So I said, "Well, okay: What are your feelings? What are your thoughts? What are you wanting to do about that?"
"Well, I - again - I think that every student should have the opportunity to be in a school and in alearning environment is that is welcoming and is nurturing and safe and that every student should
be able to pursue their learning in a place that is building up of them and - "
At this point, it's obvious that she's just playing dumb. She's trying to avoid answering. She's dancing around the subject, in a little presentation called "How Could I Possibly Know Which Part of Title IX You Were Asking About?" She's using the tried-and-true hot words, like "opportunity" and "different" and "individual," as well as her catchphrases, which include "learning environment" and the ever-popular "rethink school."
Politicians love this. They love talking and not actually saying anything, because they want to get reelected, so any chunk of the population they might piss off, by saying something actually honest, is precious to them. So no pissing off allowed, which is why election campaigns sound overwhelmingly alike.
It's a lame ploy, and it makes me really angry. Stand up for your beliefs or shut up and give someone else your time. Even more lame though: DeVos was not even elected. So she hasn't polished up her evasion tactic. She isn't good at it.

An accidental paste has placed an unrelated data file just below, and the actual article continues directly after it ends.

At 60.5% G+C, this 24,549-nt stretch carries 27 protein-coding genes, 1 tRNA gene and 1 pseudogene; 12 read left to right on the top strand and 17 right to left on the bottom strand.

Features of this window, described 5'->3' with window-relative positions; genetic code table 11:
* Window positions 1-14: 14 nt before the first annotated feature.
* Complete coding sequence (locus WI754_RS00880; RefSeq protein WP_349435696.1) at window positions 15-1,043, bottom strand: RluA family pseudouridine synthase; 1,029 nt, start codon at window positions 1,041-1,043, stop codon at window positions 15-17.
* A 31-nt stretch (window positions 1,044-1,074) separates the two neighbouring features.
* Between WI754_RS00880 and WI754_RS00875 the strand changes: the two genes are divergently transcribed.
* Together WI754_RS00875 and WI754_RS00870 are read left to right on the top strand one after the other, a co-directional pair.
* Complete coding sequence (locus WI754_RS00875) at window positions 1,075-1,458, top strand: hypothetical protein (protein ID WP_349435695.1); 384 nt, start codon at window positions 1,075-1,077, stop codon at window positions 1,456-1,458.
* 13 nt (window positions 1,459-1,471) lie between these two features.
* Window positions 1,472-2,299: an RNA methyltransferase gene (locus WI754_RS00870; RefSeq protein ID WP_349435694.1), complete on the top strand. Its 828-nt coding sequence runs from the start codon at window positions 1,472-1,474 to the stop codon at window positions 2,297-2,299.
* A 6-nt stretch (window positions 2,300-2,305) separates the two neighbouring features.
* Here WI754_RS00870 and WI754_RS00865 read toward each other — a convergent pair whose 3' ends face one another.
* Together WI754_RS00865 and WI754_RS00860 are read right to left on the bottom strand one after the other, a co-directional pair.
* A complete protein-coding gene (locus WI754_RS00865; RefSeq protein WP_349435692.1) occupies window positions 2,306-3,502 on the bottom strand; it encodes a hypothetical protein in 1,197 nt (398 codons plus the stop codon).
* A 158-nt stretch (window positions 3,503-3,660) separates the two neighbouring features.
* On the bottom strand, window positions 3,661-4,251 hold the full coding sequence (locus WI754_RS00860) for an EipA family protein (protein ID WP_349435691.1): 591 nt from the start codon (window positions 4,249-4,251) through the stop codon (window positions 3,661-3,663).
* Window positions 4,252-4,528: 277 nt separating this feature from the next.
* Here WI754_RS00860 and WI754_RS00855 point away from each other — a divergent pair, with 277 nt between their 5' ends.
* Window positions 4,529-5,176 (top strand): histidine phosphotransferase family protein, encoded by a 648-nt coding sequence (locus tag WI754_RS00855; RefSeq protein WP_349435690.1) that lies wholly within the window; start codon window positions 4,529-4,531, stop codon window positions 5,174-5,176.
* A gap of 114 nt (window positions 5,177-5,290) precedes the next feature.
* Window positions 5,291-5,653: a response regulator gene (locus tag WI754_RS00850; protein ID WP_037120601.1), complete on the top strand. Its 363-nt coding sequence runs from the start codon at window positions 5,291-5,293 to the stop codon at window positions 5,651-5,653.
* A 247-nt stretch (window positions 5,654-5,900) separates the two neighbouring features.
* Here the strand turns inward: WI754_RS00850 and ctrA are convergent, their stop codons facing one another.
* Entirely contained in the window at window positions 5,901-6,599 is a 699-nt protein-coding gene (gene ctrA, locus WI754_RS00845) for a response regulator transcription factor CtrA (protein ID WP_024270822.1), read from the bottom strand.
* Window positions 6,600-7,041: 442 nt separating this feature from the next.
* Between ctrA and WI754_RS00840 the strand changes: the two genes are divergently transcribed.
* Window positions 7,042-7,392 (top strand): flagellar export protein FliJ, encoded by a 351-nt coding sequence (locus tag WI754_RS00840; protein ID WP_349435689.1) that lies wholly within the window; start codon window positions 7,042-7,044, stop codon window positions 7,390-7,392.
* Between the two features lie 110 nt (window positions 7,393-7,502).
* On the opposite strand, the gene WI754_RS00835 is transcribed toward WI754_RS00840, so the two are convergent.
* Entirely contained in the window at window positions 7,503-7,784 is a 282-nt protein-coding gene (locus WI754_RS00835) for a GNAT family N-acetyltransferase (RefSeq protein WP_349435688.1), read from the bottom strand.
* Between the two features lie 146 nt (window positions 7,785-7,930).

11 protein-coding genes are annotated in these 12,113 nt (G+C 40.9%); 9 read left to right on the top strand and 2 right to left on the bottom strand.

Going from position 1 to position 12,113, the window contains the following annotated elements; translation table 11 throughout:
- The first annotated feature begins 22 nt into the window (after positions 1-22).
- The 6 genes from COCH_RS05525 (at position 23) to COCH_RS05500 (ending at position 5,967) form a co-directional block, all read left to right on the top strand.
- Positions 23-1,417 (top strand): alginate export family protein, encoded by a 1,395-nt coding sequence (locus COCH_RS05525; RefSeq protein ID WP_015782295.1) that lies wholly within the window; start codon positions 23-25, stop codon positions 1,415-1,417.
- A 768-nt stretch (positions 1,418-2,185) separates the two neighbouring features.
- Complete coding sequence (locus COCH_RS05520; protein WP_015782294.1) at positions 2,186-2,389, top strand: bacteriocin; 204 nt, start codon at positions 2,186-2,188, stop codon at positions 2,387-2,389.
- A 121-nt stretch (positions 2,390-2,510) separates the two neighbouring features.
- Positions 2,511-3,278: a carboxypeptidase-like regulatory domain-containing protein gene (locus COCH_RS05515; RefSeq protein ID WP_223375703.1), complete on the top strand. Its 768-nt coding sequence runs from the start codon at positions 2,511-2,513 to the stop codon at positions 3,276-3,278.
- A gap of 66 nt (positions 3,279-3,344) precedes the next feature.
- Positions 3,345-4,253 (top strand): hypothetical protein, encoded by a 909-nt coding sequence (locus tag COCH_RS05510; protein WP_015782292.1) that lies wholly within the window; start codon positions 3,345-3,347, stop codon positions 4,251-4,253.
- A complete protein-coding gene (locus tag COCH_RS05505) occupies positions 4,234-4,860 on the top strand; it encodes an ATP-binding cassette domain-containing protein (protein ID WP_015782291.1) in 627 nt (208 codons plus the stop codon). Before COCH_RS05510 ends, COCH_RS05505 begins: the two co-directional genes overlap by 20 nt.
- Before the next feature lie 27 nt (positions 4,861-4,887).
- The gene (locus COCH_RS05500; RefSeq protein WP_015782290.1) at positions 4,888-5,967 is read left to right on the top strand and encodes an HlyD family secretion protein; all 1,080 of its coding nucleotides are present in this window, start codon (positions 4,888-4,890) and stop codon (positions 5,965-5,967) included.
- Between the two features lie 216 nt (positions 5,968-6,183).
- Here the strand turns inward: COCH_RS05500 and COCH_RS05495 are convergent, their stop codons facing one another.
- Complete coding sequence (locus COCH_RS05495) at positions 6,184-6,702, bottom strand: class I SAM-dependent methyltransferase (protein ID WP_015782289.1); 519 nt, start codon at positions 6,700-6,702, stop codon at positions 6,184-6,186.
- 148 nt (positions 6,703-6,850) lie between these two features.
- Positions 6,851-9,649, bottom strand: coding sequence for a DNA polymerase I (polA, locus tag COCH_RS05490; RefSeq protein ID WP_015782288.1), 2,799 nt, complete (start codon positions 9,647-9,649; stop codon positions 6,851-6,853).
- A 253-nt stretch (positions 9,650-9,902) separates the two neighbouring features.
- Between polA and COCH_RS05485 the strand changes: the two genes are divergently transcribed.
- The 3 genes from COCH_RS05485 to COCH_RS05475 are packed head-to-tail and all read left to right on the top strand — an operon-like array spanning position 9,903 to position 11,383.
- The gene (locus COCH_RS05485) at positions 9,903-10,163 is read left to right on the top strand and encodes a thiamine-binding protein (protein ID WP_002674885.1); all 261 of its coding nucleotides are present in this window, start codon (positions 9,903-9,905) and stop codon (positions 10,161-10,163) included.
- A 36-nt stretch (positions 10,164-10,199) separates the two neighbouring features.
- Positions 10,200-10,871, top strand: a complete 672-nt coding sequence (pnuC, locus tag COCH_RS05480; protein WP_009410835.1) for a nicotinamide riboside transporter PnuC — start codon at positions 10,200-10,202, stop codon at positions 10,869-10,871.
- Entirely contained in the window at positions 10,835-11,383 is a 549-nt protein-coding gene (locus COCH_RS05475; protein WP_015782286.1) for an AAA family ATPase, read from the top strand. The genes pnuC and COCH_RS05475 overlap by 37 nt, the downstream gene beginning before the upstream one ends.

Whereas before, I was confused and only somewhat annoyed, she's now removed all doubt that she's trying to play me. Play all of us. Does she really think she's that clever? Does she really think that I think that she's saying anything of substance? She sucks at this game, and I won't pretend to play it anymore.
So screw it. Screw her. If she insisted on playing cutesy, then I owed it to my students, all students, their parents, and my fellow educators to nail her to the damn wall. I was done playing nice.
I interrupted her. "Okay, so, do you know you're not answering the question?"
To be continued...